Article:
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Ramón Areces Foundation funds some UB research projects on rare diseases

The Ramón Areces Foundation has already allocated a total of 5.3 million euros to forty-five pioneering projects in different research areas.

The Ramón Areces Foundation has already allocated a total of 5.3 million euros to forty-five pioneering projects in different research areas.

09/04/2015

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The Ramón Areces Foundation will fund some research projects of the University of Barcelona (UB) within its call for research grants in the field of Life and Earth Science. The main goal of the initiative is to consolidate Spanish scientific and technological structure. The Foundation has already allocated a total of 5.3 million euros to forty-five pioneering projects that study rare diseases, cancer, exosome, interactome, food security, renewable energies and high temperature superconductors.

In the case of the University of Barcelona, the Ramón Areces Foundation has awarded the project that studies the functions of the Wt1 gene in Huntington’s disease, led by Ofelia M. Martínez Estrada, Ramon y Cajal researcher in the Department of Cell Biology at the Faculty of Biology of the UB. The former rare disease is also studied by the award-winning project which is headed by Esther Pérez Navarro, professor in the Department of Cell Biology, Immunology and Neurosciences at the Faculty of Medicine. Moreover, Ana Méndez Zunzunegui, professor in the Department of Physiological Sciences II at the Faculty of Medicine and researcher at the Bellvitge Biomedical Research Institute (IDIBELL), has received a grant to analyse the molecular basis of inherited blindness.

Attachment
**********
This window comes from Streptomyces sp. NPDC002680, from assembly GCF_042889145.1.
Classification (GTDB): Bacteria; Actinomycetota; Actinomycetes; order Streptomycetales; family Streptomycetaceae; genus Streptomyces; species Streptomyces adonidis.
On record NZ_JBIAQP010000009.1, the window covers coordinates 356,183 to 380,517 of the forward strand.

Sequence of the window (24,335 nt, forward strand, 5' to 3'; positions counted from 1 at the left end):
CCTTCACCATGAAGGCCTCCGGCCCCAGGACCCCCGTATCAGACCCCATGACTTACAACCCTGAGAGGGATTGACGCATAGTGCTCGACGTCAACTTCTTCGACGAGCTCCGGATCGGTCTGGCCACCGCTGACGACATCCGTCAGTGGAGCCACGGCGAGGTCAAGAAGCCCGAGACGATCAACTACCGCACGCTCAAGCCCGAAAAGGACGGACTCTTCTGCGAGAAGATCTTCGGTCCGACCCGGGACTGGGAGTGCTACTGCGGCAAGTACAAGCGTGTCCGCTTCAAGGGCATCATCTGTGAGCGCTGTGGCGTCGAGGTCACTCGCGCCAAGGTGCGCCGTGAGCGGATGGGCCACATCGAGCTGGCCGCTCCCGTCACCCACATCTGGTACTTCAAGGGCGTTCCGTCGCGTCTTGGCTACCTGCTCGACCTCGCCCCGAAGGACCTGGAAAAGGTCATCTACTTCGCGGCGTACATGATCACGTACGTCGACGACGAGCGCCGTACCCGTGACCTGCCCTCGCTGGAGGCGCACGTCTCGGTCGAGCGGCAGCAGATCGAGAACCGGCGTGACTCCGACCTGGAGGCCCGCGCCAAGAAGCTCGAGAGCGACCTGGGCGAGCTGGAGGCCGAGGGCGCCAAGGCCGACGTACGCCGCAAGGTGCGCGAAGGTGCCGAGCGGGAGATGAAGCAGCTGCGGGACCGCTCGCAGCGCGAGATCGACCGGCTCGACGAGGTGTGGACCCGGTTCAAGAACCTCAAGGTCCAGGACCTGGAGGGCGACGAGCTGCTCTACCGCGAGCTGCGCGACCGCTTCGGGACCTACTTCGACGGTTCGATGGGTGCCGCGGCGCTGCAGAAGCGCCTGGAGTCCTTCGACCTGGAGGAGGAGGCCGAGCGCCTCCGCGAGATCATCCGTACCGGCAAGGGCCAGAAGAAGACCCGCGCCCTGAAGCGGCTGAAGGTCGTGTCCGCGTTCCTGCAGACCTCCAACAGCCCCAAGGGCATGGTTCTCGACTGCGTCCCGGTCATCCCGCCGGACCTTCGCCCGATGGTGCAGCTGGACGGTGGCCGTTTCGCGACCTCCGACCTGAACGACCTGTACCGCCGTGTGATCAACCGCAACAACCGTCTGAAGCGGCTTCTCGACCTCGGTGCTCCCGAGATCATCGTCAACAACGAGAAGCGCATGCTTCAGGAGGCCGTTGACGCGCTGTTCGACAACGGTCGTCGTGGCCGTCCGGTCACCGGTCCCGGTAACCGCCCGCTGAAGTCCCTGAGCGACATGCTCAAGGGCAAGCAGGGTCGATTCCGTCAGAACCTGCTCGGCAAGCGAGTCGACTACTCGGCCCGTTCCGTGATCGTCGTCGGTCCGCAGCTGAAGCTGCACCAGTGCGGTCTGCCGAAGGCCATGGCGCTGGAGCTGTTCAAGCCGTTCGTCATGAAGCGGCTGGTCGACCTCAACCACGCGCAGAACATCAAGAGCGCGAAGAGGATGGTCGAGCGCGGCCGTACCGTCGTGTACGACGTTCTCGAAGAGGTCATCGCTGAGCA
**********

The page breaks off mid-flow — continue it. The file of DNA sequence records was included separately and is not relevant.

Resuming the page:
In Catalonia, the Ramón Areces Foundation will also fund the projects led by Enrique Martín Blanco (IBM-CSIC), Teresa Puig Miquel (UdG), Hernando A. del Portillo Obando (CRESIB), Cristina Flox Donoso (IREC) and Pau Gorostiza Langa (IBEC), which have been selected among 827 applications.

The Foundation is particularly committed to rare disease research. On the award ceremony, which took place on 7 April in Madrid, the president of its Scientific Council affirmed that “the low prevalence of rare diseases should not be a reason to not diagnose, treat or care those patients who suffer them”. The secretary of State for Research, Development and Innovation, Carmen Vela, emphasized: “It is necessary to strengthen public-private partnership as a tool to build academic, institutional and business ties to improve R&D productivity”.

 
 
 

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